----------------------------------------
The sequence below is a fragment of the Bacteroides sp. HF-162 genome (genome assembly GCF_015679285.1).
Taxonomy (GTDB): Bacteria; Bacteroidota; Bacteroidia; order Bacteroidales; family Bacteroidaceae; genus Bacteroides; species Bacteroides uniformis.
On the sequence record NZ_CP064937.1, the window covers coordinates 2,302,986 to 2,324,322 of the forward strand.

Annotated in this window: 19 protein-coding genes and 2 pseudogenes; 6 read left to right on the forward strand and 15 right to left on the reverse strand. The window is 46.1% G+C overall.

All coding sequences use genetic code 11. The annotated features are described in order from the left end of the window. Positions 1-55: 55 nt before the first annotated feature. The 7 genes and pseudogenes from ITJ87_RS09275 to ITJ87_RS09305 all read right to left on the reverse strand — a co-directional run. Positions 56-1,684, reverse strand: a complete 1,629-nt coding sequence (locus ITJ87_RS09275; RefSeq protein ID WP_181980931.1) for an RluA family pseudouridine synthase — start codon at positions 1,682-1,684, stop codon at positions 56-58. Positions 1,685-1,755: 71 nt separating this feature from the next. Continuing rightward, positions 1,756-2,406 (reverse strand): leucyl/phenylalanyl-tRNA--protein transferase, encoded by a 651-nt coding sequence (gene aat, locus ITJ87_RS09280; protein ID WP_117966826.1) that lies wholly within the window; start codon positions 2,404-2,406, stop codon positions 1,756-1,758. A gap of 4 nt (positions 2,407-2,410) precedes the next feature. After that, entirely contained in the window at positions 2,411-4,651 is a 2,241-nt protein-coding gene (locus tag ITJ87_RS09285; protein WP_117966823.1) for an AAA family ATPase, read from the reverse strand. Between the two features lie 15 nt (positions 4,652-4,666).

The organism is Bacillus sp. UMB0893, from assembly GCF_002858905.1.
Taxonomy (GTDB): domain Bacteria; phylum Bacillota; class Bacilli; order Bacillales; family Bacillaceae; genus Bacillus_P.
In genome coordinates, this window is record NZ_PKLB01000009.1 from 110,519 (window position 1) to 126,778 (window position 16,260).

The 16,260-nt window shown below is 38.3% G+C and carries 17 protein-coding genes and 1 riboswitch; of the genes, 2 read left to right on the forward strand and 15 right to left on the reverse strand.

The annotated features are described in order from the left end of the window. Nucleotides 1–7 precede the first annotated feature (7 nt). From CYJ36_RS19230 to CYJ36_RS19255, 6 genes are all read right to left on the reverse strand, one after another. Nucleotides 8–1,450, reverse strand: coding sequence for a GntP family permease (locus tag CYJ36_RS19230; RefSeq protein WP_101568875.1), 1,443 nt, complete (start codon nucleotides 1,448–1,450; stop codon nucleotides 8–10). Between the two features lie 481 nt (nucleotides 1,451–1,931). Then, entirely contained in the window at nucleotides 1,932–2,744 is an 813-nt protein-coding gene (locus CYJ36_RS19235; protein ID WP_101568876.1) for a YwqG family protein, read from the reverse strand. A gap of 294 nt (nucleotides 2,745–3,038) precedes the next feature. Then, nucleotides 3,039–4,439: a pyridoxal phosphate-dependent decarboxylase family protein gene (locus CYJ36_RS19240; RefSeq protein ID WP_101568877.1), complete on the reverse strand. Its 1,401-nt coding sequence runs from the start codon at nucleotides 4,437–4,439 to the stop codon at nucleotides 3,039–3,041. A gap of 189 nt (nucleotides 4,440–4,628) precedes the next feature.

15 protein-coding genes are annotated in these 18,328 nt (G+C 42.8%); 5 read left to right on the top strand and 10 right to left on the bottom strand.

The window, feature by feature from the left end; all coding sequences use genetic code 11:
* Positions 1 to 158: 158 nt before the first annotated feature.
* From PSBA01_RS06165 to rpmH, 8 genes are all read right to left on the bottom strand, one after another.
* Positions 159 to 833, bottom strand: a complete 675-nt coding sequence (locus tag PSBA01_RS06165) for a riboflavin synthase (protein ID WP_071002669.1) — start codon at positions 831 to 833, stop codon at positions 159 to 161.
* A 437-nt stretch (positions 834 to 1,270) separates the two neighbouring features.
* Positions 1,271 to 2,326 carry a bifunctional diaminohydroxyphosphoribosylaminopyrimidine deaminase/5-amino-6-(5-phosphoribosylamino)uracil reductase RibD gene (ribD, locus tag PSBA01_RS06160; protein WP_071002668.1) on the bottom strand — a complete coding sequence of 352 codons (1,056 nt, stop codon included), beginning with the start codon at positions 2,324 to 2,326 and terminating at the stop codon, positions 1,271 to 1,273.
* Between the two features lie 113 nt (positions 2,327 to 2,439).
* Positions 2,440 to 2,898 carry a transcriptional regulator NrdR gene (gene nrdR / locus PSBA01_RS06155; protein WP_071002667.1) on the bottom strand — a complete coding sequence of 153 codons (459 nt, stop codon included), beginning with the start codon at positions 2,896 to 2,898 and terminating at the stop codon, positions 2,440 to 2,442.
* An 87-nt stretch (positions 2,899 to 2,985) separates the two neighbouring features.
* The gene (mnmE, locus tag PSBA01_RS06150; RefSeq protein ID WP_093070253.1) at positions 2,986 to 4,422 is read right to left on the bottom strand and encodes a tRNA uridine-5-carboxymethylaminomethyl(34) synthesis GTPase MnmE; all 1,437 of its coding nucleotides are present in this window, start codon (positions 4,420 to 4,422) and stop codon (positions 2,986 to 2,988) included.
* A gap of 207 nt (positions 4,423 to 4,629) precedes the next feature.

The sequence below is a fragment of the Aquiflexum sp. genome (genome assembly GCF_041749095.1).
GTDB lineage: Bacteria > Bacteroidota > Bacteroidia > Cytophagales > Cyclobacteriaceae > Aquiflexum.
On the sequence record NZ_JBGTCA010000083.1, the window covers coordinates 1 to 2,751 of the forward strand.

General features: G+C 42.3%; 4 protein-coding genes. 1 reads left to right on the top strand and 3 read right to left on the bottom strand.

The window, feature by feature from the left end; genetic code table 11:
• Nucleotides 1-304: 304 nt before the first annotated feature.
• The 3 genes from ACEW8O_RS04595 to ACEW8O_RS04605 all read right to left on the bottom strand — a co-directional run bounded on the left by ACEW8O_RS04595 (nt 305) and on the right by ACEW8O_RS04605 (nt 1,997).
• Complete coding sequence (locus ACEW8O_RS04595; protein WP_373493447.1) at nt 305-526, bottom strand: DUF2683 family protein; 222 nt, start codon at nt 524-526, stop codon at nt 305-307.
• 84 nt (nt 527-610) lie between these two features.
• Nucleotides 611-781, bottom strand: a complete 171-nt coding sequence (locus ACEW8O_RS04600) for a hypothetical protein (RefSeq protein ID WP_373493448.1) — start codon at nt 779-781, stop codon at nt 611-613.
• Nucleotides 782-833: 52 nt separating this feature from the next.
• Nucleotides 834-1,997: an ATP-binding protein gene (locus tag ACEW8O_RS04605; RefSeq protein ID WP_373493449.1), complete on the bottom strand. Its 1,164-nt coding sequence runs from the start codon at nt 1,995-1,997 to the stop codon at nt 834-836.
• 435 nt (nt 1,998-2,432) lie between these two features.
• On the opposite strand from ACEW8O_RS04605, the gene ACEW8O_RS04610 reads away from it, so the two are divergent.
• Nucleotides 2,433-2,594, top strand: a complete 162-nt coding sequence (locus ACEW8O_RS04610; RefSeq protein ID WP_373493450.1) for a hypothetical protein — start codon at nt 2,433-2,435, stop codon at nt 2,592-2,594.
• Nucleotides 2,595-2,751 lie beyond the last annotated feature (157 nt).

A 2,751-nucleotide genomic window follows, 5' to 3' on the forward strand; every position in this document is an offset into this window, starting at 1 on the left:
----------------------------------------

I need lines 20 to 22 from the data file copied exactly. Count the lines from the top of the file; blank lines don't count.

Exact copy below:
* An 87-nt stretch (positions 2,899 to 2,985) separates the two neighbouring features.
* The gene (mnmE, locus tag PSBA01_RS06150; RefSeq protein ID WP_093070253.1) at positions 2,986 to 4,422 is read right to left on the bottom strand and encodes a tRNA uridine-5-carboxymethylaminomethyl(34) synthesis GTPase MnmE; all 1,437 of its coding nucleotides are present in this window, start codon (positions 4,420 to 4,422) and stop codon (positions 2,986 to 2,988) included.
* A gap of 207 nt (positions 4,423 to 4,629) precedes the next feature.